As estate planning attorneys, the underlying assumption has always been that clients want to maximize their wealth and minimize the costs associated with disability and ultimately, death. Our clients, we believed, wanted all our efforts to make that happen.
And certainly, that’s a good place to start… but maybe it’s not the only goal we should have on our agenda.
In a recent news story, an Austrian millionaire with an estimated $4.5 million estate has decided to rid himself of his wealth and find a different meaning for life. Believing that money itself causes unhappiness, he speculates that the opposite must also be true and not content with just a cocktail party conviction, he is putting his theory to the ultimate test: he’s trading his wealth for a small cabin in the mountains. He’s selling his villa, his home in Provence, his cars, planes, even his furniture and donating it all to his micro-finance charities in Latin America.
He said, “My idea is to have nothing left. Absolutely nothing. Money is counterproductive. It prevents happiness.” He said in the past he wasn’t brave enough to give up his luxurious lifestyle. During a three week vacation in Hawaii, he came to realize that his life was a soulless journey. After spending all the money he could imagine, he felt that he never had an authentic conversation or met any real people.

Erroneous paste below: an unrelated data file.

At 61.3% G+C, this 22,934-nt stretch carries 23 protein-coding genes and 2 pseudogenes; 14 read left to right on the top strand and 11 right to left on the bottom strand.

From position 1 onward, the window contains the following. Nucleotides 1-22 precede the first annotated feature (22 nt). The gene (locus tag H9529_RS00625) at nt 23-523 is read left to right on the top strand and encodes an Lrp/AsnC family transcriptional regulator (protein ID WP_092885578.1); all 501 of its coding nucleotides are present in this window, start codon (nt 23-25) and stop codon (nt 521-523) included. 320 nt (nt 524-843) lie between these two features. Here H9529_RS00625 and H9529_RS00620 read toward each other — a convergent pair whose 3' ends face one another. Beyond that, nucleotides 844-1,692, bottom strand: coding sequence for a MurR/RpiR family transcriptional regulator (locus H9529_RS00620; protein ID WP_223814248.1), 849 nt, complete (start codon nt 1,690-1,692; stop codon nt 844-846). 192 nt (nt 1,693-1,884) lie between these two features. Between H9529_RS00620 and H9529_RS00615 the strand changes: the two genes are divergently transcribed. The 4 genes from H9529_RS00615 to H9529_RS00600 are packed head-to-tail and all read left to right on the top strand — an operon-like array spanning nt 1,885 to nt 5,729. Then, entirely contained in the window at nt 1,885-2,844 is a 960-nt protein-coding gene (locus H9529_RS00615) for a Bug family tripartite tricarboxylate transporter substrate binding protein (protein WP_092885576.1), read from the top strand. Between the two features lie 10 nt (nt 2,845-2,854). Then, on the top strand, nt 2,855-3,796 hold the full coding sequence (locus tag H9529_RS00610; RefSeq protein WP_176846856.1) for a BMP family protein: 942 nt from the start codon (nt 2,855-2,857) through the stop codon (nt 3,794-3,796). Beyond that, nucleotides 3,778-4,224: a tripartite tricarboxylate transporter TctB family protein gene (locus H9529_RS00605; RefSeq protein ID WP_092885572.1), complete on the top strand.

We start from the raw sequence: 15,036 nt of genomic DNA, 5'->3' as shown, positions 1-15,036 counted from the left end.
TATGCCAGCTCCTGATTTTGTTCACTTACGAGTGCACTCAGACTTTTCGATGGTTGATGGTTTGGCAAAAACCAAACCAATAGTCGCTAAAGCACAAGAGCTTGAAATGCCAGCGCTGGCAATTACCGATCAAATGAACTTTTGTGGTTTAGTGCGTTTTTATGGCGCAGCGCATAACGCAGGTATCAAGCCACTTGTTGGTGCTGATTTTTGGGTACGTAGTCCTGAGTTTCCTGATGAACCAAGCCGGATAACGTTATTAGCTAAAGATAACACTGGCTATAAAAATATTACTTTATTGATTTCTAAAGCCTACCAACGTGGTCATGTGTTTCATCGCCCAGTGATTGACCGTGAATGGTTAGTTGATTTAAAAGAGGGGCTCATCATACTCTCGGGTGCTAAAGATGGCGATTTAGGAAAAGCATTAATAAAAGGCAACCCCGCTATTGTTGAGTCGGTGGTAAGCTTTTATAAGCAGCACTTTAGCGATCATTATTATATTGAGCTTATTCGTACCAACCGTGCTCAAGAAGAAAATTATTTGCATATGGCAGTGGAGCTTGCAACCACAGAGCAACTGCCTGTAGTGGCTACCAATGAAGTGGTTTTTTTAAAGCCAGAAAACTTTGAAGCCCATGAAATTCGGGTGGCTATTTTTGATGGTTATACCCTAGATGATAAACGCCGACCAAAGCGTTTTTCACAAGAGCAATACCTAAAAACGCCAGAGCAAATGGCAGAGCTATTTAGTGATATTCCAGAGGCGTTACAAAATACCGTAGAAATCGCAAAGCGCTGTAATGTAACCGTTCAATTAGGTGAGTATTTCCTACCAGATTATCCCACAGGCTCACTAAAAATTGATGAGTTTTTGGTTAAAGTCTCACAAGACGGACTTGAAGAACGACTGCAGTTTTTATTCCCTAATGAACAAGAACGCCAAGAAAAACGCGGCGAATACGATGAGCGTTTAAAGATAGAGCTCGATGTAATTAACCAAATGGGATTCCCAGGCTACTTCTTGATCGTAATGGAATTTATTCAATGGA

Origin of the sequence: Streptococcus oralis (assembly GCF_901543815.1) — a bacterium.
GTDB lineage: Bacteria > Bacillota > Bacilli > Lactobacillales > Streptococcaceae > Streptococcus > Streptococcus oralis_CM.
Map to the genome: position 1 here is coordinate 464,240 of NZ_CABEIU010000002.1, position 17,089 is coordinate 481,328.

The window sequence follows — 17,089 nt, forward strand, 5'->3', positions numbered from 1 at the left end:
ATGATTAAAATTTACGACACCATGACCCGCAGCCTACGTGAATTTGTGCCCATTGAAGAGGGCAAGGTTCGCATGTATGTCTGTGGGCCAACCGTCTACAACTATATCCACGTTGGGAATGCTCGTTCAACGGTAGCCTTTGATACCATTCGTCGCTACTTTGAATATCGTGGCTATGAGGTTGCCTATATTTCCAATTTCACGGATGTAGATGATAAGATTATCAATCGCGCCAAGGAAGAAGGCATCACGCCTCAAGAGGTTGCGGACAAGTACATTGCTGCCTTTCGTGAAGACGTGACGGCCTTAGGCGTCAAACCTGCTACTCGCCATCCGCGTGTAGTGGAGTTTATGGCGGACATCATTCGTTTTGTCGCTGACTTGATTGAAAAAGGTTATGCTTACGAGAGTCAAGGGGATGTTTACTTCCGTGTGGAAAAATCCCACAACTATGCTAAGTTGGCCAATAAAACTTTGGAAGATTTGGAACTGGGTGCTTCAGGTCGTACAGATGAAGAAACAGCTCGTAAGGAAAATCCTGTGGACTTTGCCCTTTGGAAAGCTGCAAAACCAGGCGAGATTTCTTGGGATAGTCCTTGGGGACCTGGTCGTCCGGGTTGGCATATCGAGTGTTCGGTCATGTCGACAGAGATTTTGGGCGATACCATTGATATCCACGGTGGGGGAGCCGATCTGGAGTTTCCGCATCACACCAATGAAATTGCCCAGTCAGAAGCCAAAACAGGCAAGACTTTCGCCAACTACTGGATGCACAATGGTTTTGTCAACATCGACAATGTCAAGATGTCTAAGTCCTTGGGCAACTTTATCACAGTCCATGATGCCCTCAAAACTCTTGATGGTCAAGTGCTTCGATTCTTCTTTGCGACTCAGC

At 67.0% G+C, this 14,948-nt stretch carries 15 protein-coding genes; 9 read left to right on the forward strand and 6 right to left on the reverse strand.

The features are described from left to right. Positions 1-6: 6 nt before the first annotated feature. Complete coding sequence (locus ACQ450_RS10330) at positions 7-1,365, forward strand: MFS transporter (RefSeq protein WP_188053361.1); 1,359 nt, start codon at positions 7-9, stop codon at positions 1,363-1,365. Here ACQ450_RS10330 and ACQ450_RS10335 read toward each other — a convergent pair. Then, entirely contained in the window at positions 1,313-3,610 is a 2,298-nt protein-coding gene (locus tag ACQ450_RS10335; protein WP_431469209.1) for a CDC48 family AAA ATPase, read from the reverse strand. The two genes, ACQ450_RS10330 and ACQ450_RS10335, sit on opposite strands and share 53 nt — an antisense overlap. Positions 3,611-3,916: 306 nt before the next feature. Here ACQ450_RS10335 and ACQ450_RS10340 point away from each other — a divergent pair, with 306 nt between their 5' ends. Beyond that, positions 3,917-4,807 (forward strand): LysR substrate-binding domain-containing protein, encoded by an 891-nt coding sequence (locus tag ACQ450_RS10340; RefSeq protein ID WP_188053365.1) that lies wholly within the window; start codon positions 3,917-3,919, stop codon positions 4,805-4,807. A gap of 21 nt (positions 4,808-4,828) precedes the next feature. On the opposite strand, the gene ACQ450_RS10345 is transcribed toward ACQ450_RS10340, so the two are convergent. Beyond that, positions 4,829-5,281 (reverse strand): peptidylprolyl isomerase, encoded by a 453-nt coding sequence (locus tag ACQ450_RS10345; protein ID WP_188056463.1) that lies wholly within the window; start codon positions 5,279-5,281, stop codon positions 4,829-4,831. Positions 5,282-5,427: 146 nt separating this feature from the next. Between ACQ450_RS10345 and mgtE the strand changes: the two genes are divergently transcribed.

His solution? Give everything away.
Reading this, I’m reminded of the Bible quote that almost everyone gets wrong: “money is the root of all evil.” But what the verse actually says is that “the love of money is the root of all evil.” Funny how those few extra words can give the verse such a different meaning!
My point is that estate planning must take into account a wide spectrum of client beliefs, including those that are about something other than money. All too often it’s easy to take shortcuts in consultations and listen for what we would actually do if we were in their shoes—rather than listening for what is most important to the client. A careful interview with this Austrian client might have revealed that his true desire was to benefit others and create a legacy that will be remembered longer than his shopping sprees and flamboyant vacations… then perhaps settle into a quiet and simple life while he sees his money having a longer lasting impact.
Who knows for sure what was truly important to him, but as counselors, listening carefully to your clients’ values and beliefs is the hallmark of quality planning. To do otherwise would be a dangerous path indeed.